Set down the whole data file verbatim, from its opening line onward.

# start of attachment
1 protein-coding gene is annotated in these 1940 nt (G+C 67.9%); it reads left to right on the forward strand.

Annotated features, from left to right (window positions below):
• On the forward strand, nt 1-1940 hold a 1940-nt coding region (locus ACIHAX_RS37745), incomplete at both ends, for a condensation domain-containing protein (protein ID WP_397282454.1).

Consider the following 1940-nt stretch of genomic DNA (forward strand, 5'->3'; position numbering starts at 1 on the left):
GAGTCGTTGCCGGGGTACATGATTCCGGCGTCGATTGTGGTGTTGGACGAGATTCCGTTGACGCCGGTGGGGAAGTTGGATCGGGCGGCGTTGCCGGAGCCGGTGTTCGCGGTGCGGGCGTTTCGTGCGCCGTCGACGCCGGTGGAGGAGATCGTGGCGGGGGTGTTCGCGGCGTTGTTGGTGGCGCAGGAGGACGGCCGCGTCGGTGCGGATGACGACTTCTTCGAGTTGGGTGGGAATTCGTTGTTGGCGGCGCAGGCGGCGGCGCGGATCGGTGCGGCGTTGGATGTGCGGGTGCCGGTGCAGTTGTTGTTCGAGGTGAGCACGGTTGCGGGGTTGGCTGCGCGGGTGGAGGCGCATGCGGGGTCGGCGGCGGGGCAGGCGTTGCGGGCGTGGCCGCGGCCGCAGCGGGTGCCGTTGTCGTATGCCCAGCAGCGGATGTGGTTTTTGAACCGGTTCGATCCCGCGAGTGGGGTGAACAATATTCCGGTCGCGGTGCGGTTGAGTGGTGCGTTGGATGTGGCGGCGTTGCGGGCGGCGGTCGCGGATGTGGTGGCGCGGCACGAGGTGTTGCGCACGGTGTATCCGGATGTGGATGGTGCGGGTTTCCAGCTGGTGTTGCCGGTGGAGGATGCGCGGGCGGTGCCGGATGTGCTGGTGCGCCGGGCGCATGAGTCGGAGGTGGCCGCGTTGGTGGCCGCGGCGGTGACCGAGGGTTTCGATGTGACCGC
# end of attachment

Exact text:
1 protein-coding gene is annotated in these 1940 nt (G+C 67.9%); it reads left to right on the forward strand.

Annotated features, from left to right (window positions below):
• On the forward strand, nt 1-1940 hold a 1940-nt coding region (locus ACIHAX_RS37745), incomplete at both ends, for a condensation domain-containing protein (protein ID WP_397282454.1).

Consider the following 1940-nt stretch of genomic DNA (forward strand, 5'->3'; position numbering starts at 1 on the left):
GAGTCGTTGCCGGGGTACATGATTCCGGCGTCGATTGTGGTGTTGGACGAGATTCCGTTGACGCCGGTGGGGAAGTTGGATCGGGCGGCGTTGCCGGAGCCGGTGTTCGCGGTGCGGGCGTTTCGTGCGCCGTCGACGCCGGTGGAGGAGATCGTGGCGGGGGTGTTCGCGGCGTTGTTGGTGGCGCAGGAGGACGGCCGCGTCGGTGCGGATGACGACTTCTTCGAGTTGGGTGGGAATTCGTTGTTGGCGGCGCAGGCGGCGGCGCGGATCGGTGCGGCGTTGGATGTGCGGGTGCCGGTGCAGTTGTTGTTCGAGGTGAGCACGGTTGCGGGGTTGGCTGCGCGGGTGGAGGCGCATGCGGGGTCGGCGGCGGGGCAGGCGTTGCGGGCGTGGCCGCGGCCGCAGCGGGTGCCGTTGTCGTATGCCCAGCAGCGGATGTGGTTTTTGAACCGGTTCGATCCCGCGAGTGGGGTGAACAATATTCCGGTCGCGGTGCGGTTGAGTGGTGCGTTGGATGTGGCGGCGTTGCGGGCGGCGGTCGCGGATGTGGTGGCGCGGCACGAGGTGTTGCGCACGGTGTATCCGGATGTGGATGGTGCGGGTTTCCAGCTGGTGTTGCCGGTGGAGGATGCGCGGGCGGTGCCGGATGTGCTGGTGCGCCGGGCGCATGAGTCGGAGGTGGCCGCGTTGGTGGCCGCGGCGGTGACCGAGGGTTTCGATGTGACCGC